My Mother’s Ironing Board

The iorning board, with its pale green cover, stands in a corner of my bedroom and every time I look at it, it speaks of how much love empowered the hours of hard manual labor Mom invested in caring for her family.  I also smile, because that work strengthened her hands so much that she rarely had to ask Daddy to open jars for her.

She covered the ironing board for me decades ago now, decades before her strokes began the long, slow decline that has now ended with her enjoying the fruit of her righteous life in heaven now.  She made the ironing board cover more than 40 years ago, when I was privileged to be a a stay-at-home for three tender years.

Having ironed and sewn since her own childhood, she knew the value of a good ironing board cover.  I remember her showing me each step, so I could do it myself, little knowing the one she was making would last my lifetime and beyond.

She cut a thick towel a bit bigger than that distinctive rectangular shape, then covered it with a sheet double-folded.  Starting at one end, she secured all the layers snugly from underneath with about two dozen safety pins, then basted the top in place, carefully inserting the needle through each hole.  Next, she attached the ironing board cover springs, which I don’t think you can even find anymore!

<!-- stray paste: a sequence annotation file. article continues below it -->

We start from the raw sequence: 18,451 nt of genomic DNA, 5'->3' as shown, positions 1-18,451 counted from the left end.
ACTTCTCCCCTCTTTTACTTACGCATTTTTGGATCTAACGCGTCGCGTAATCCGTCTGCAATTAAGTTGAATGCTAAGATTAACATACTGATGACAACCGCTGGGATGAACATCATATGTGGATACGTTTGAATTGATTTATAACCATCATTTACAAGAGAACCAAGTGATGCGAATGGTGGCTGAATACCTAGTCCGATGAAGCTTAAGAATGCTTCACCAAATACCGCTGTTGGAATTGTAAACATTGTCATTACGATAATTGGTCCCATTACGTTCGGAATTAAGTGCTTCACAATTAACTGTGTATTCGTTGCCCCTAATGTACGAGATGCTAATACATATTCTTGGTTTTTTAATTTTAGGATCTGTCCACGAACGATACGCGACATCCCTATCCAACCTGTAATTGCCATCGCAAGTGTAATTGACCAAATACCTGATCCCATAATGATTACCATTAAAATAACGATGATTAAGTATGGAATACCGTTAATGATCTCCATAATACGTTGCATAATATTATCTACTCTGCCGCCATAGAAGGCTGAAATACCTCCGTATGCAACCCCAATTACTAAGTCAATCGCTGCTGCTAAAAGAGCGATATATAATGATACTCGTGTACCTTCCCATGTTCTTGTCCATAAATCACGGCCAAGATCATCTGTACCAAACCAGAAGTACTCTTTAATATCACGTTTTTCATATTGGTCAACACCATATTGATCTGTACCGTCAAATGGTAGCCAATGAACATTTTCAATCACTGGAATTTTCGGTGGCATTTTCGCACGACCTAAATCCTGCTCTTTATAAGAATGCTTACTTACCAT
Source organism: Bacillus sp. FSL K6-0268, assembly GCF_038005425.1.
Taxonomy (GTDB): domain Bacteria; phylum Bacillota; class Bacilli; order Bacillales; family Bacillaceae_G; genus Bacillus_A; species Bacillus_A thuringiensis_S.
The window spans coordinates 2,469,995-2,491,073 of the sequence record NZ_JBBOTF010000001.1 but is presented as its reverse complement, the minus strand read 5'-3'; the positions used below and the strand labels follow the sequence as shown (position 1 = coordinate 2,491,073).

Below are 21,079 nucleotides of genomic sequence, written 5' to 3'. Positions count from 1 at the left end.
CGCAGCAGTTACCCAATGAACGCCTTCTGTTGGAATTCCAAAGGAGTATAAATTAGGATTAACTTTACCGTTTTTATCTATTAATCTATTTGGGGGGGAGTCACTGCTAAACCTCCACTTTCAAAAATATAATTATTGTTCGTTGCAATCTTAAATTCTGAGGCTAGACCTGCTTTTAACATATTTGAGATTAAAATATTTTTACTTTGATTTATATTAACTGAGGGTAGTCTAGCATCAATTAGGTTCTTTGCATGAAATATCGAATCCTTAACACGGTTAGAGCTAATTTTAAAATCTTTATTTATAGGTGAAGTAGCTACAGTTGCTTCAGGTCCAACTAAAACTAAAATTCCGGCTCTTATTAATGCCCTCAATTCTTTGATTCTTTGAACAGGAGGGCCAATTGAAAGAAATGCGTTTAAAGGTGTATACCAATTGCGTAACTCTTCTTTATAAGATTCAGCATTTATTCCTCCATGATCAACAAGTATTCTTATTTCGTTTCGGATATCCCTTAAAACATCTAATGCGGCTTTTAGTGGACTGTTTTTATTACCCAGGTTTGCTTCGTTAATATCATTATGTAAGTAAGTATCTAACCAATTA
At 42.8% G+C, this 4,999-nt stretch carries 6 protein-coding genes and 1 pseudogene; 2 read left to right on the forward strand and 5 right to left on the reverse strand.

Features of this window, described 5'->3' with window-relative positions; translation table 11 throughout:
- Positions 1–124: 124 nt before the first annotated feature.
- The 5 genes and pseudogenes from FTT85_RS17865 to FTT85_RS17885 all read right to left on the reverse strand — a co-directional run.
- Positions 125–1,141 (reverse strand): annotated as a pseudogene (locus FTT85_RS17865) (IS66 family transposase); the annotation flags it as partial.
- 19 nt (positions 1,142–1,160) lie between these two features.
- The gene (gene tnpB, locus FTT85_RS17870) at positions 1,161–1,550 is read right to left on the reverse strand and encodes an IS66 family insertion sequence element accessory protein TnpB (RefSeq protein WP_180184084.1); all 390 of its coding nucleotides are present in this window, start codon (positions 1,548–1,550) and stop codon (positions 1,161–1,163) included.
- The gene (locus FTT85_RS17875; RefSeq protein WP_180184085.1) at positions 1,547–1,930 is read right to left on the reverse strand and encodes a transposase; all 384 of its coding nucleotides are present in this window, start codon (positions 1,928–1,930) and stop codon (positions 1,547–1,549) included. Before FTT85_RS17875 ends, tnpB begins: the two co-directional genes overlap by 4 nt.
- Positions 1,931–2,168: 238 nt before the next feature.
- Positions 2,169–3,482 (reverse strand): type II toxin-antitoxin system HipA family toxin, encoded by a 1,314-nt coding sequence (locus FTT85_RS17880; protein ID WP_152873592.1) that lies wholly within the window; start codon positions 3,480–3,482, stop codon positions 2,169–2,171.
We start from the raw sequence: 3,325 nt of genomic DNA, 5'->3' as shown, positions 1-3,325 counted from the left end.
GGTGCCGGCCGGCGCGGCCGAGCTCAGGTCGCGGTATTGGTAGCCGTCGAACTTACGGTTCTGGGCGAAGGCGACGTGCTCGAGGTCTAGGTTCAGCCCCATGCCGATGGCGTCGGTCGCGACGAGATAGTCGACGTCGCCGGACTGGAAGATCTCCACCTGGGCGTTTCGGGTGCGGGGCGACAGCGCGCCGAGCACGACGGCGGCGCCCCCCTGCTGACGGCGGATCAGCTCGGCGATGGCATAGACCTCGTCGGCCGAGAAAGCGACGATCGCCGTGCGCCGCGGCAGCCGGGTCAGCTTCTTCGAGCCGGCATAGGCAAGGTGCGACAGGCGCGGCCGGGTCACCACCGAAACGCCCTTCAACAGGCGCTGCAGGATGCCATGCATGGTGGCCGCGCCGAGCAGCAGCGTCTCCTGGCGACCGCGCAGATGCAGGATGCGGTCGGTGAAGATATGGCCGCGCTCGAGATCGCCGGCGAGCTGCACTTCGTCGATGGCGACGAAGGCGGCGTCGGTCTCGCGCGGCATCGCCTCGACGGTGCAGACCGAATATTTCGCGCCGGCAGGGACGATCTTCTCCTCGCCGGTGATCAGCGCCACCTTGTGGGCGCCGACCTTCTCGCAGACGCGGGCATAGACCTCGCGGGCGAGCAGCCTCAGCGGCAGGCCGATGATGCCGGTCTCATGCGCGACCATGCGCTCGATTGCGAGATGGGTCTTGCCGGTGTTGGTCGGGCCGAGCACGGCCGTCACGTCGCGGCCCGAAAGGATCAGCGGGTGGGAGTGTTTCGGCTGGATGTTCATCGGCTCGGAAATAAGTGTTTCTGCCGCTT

It was during this last step that I remember seeing her hands strain and the tendons stand out.  I noticed, yet again, that her wrists were thick and strong in comparison to her long delicate fingers.  Years of rubbing clothes on a washboard and wringing them out by hand as a young girl and helping with farm chores had begun strengthening those hands.

Then had come diapers on a washboard for the first of her three children (before they could afford a washer), not to mention lifting cast iron skillets every day, sweeping and mopping the entire house, and all the manual labor that homemaking was back in the 1950s and 60s.  Those strong hands and arms were necessary, just like the Proverbs 31 woman.

And I never once heard her complain.  She always described herself as a “homemaker”, not a housewife, and that is what she was and what she did.   Her eulogy, based on Proverbs 31, was easy to write because she had lived out so many examples.

I praise and honor her memory, with deep, deep gratitude.  When I see her on the other side of glory, I think I will spend about a thousand years or so, just hugging her and saying thank you – only then I will have the words to express how much I mean it and how deeply I now understand her unconditional love for her family.

Thank you, Lord, for two wonderful parents.  Show me how to use my words to inspire others to be the same for their own children.

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